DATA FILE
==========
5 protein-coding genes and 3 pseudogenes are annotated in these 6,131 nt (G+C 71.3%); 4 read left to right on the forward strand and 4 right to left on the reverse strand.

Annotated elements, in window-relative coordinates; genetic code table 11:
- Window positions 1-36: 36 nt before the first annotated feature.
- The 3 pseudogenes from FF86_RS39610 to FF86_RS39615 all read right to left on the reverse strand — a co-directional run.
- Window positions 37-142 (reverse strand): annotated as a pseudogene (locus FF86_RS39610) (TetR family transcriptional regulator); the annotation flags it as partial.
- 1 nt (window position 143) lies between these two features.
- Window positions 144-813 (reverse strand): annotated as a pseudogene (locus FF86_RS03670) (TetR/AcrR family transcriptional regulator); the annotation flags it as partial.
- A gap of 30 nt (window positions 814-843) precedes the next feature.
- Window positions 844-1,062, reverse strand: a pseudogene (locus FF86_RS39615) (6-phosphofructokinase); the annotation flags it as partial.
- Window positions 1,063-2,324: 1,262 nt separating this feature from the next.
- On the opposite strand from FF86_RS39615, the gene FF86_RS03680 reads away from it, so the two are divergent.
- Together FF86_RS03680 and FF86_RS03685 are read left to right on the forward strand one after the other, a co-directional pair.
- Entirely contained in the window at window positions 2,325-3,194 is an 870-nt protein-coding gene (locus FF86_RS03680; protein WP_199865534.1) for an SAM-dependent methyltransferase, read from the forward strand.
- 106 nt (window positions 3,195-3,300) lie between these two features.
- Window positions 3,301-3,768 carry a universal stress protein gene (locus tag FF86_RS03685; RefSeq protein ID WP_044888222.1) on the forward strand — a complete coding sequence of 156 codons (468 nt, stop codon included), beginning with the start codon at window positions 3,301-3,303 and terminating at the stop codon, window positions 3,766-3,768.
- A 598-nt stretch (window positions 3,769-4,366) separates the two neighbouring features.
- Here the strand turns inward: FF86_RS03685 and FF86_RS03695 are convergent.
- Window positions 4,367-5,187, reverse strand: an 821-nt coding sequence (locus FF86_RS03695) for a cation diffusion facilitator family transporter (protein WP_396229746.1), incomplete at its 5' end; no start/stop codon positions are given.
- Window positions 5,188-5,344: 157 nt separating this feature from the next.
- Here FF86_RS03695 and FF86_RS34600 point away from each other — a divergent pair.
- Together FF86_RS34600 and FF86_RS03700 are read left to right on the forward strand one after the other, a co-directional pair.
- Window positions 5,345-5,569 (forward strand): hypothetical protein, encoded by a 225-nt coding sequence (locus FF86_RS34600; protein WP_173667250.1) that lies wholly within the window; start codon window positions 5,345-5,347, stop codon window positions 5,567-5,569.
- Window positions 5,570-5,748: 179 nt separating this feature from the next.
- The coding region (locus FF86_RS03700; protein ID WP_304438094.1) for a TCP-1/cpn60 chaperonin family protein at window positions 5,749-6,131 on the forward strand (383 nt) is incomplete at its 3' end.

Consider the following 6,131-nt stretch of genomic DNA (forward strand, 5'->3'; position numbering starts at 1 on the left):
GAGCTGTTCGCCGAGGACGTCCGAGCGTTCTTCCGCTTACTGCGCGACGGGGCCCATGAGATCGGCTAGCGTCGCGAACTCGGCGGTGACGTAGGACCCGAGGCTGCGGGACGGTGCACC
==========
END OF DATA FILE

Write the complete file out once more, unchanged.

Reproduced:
5 protein-coding genes and 3 pseudogenes are annotated in these 6,131 nt (G+C 71.3%); 4 read left to right on the forward strand and 4 right to left on the reverse strand.

Annotated elements, in window-relative coordinates; genetic code table 11:
- Window positions 1-36: 36 nt before the first annotated feature.
- The 3 pseudogenes from FF86_RS39610 to FF86_RS39615 all read right to left on the reverse strand — a co-directional run.
- Window positions 37-142 (reverse strand): annotated as a pseudogene (locus FF86_RS39610) (TetR family transcriptional regulator); the annotation flags it as partial.
- 1 nt (window position 143) lies between these two features.
- Window positions 144-813 (reverse strand): annotated as a pseudogene (locus FF86_RS03670) (TetR/AcrR family transcriptional regulator); the annotation flags it as partial.
- A gap of 30 nt (window positions 814-843) precedes the next feature.
- Window positions 844-1,062, reverse strand: a pseudogene (locus FF86_RS39615) (6-phosphofructokinase); the annotation flags it as partial.
- Window positions 1,063-2,324: 1,262 nt separating this feature from the next.
- On the opposite strand from FF86_RS39615, the gene FF86_RS03680 reads away from it, so the two are divergent.
- Together FF86_RS03680 and FF86_RS03685 are read left to right on the forward strand one after the other, a co-directional pair.
- Entirely contained in the window at window positions 2,325-3,194 is an 870-nt protein-coding gene (locus FF86_RS03680; protein WP_199865534.1) for an SAM-dependent methyltransferase, read from the forward strand.
- 106 nt (window positions 3,195-3,300) lie between these two features.
- Window positions 3,301-3,768 carry a universal stress protein gene (locus tag FF86_RS03685; RefSeq protein ID WP_044888222.1) on the forward strand — a complete coding sequence of 156 codons (468 nt, stop codon included), beginning with the start codon at window positions 3,301-3,303 and terminating at the stop codon, window positions 3,766-3,768.
- A 598-nt stretch (window positions 3,769-4,366) separates the two neighbouring features.
- Here the strand turns inward: FF86_RS03685 and FF86_RS03695 are convergent.
- Window positions 4,367-5,187, reverse strand: an 821-nt coding sequence (locus FF86_RS03695) for a cation diffusion facilitator family transporter (protein WP_396229746.1), incomplete at its 5' end; no start/stop codon positions are given.
- Window positions 5,188-5,344: 157 nt separating this feature from the next.
- Here FF86_RS03695 and FF86_RS34600 point away from each other — a divergent pair.
- Together FF86_RS34600 and FF86_RS03700 are read left to right on the forward strand one after the other, a co-directional pair.
- Window positions 5,345-5,569 (forward strand): hypothetical protein, encoded by a 225-nt coding sequence (locus FF86_RS34600; protein WP_173667250.1) that lies wholly within the window; start codon window positions 5,345-5,347, stop codon window positions 5,567-5,569.
- Window positions 5,570-5,748: 179 nt separating this feature from the next.
- The coding region (locus FF86_RS03700; protein ID WP_304438094.1) for a TCP-1/cpn60 chaperonin family protein at window positions 5,749-6,131 on the forward strand (383 nt) is incomplete at its 3' end.

Consider the following 6,131-nt stretch of genomic DNA (forward strand, 5'->3'; position numbering starts at 1 on the left):
GAGCTGTTCGCCGAGGACGTCCGAGCGTTCTTCCGCTTACTGCGCGACGGGGCCCATGAGATCGGCTAGCGTCGCGAACTCGGCGGTGACGTAGGACCCGAGGCTGCGGGACGGTGCACC